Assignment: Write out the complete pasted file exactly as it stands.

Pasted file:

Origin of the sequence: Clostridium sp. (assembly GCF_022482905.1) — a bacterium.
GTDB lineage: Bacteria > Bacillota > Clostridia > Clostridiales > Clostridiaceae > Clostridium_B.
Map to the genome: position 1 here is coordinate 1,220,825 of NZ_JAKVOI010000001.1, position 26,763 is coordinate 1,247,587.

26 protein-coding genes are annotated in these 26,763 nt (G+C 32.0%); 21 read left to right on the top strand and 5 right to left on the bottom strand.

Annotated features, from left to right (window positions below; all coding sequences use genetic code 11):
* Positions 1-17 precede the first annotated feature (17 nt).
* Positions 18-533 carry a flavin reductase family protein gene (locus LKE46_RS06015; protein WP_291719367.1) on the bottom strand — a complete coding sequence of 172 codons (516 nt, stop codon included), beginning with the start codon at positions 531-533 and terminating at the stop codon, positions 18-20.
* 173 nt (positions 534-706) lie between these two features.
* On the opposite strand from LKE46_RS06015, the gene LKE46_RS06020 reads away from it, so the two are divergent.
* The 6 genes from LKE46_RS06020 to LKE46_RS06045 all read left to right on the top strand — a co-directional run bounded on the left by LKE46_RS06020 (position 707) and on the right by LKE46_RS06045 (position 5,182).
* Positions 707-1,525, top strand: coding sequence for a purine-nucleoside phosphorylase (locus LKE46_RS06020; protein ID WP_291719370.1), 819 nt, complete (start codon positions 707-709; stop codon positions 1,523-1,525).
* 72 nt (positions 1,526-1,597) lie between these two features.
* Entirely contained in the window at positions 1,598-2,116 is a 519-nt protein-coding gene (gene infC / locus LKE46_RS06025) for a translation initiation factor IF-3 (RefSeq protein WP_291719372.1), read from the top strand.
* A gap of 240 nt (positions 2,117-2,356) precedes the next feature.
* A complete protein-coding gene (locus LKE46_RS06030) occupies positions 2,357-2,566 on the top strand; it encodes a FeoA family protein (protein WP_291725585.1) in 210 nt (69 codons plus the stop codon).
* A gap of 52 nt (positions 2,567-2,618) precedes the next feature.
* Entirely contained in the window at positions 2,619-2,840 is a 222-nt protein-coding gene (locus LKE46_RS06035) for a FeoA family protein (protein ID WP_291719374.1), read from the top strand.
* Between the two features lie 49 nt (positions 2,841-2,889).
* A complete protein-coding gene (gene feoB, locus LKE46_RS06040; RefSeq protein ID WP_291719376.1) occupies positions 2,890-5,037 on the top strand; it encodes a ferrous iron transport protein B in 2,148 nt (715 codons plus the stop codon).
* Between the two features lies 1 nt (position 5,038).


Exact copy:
Origin of the sequence: Clostridium sp. (assembly GCF_022482905.1) — a bacterium.
GTDB lineage: Bacteria > Bacillota > Clostridia > Clostridiales > Clostridiaceae > Clostridium_B.
Map to the genome: position 1 here is coordinate 1,220,825 of NZ_JAKVOI010000001.1, position 26,763 is coordinate 1,247,587.

26 protein-coding genes are annotated in these 26,763 nt (G+C 32.0%); 21 read left to right on the top strand and 5 right to left on the bottom strand.

Annotated features, from left to right (window positions below; all coding sequences use genetic code 11):
* Positions 1-17 precede the first annotated feature (17 nt).
* Positions 18-533 carry a flavin reductase family protein gene (locus LKE46_RS06015; protein WP_291719367.1) on the bottom strand — a complete coding sequence of 172 codons (516 nt, stop codon included), beginning with the start codon at positions 531-533 and terminating at the stop codon, positions 18-20.
* 173 nt (positions 534-706) lie between these two features.
* On the opposite strand from LKE46_RS06015, the gene LKE46_RS06020 reads away from it, so the two are divergent.
* The 6 genes from LKE46_RS06020 to LKE46_RS06045 all read left to right on the top strand — a co-directional run bounded on the left by LKE46_RS06020 (position 707) and on the right by LKE46_RS06045 (position 5,182).
* Positions 707-1,525, top strand: coding sequence for a purine-nucleoside phosphorylase (locus LKE46_RS06020; protein ID WP_291719370.1), 819 nt, complete (start codon positions 707-709; stop codon positions 1,523-1,525).
* 72 nt (positions 1,526-1,597) lie between these two features.
* Entirely contained in the window at positions 1,598-2,116 is a 519-nt protein-coding gene (gene infC / locus LKE46_RS06025) for a translation initiation factor IF-3 (RefSeq protein WP_291719372.1), read from the top strand.
* A gap of 240 nt (positions 2,117-2,356) precedes the next feature.
* A complete protein-coding gene (locus LKE46_RS06030) occupies positions 2,357-2,566 on the top strand; it encodes a FeoA family protein (protein WP_291725585.1) in 210 nt (69 codons plus the stop codon).
* A gap of 52 nt (positions 2,567-2,618) precedes the next feature.
* Entirely contained in the window at positions 2,619-2,840 is a 222-nt protein-coding gene (locus LKE46_RS06035) for a FeoA family protein (protein ID WP_291719374.1), read from the top strand.
* Between the two features lie 49 nt (positions 2,841-2,889).
* A complete protein-coding gene (gene feoB, locus LKE46_RS06040; RefSeq protein ID WP_291719376.1) occupies positions 2,890-5,037 on the top strand; it encodes a ferrous iron transport protein B in 2,148 nt (715 codons plus the stop codon).
* Between the two features lies 1 nt (position 5,038).